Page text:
Guaranteeing girls’ access to DDR programmes is a major challenge. Like women, girls are generally ‘invisible’ and neglected, both by members of armed forces and groups and by DDR planners and programme staff. Members of armed forces and groups are often reluctant to give up their girl captives, who may be serving them as forced wives and domestic servants, among the wide variety of combat and non-combat roles played by girls. DDR personnel should always assume that girls are present in armed forces and groups, even if they are not visible. In many circumstances, girls do not know about, or may not wish to come forward for DDR, because of shame or fear of being punished. Thus, DDR programmes must be designed to ensure appropriate screening of combatants and dependents with a view to identifying girls associated with armed forces or groups in a way that minimizes shame and stigma and maximizes their security.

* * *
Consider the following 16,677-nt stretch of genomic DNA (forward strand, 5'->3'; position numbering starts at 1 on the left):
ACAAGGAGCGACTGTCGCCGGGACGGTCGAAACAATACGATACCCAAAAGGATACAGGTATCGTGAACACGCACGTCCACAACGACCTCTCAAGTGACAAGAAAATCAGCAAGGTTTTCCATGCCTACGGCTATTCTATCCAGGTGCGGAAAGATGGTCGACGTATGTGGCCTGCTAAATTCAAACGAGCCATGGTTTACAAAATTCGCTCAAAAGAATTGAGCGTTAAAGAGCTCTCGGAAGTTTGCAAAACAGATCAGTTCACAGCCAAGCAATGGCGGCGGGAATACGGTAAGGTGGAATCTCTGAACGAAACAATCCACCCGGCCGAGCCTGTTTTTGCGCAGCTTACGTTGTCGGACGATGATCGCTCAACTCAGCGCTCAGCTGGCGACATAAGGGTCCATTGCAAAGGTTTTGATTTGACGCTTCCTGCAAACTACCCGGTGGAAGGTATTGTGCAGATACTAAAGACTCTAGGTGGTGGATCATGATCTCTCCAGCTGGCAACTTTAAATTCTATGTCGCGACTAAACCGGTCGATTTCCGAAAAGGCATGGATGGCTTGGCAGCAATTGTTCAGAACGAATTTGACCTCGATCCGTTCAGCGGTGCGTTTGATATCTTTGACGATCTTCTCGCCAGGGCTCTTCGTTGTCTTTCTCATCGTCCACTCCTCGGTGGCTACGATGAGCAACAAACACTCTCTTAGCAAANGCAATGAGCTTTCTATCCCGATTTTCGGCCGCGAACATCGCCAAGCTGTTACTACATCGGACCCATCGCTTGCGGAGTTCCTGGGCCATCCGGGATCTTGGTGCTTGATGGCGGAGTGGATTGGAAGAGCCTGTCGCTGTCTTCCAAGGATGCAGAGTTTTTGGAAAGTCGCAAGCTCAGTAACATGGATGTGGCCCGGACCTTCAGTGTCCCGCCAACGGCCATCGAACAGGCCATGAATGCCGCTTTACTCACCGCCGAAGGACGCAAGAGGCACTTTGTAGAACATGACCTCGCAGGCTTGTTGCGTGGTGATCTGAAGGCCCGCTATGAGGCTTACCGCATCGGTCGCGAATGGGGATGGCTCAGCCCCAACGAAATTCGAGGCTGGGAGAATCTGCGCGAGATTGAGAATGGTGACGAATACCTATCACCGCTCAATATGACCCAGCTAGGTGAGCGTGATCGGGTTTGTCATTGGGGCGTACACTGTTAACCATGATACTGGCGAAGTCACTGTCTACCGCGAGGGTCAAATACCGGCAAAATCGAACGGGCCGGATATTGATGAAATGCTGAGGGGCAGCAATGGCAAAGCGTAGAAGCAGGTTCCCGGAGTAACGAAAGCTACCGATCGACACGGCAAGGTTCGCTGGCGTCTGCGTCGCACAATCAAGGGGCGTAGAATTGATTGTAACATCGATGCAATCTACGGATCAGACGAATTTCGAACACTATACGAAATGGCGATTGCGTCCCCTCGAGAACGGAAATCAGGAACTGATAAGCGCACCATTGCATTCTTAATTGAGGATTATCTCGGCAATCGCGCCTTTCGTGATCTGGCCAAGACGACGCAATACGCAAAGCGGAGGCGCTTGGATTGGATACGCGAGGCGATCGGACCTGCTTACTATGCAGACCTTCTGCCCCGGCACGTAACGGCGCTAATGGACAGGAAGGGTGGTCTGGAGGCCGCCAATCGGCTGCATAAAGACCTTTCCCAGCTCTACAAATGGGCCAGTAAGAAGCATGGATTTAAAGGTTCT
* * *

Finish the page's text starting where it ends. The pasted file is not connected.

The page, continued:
During reintegration, girls often face particular challenges in being accepted back into their families and communities, with girl mothers and their children experiencing the highest levels of rejection and abuse upon return. Therefore, families and communities should be sensitized about the vulnerabilities of girls, girl mothers and their children and should be encouraged and assisted to protect and support them. Mediation may be required. Community-based reintegration approaches are also of particular importance when considering the needs of girls, as they significantly reduce the rate of stigmatization or reprisals.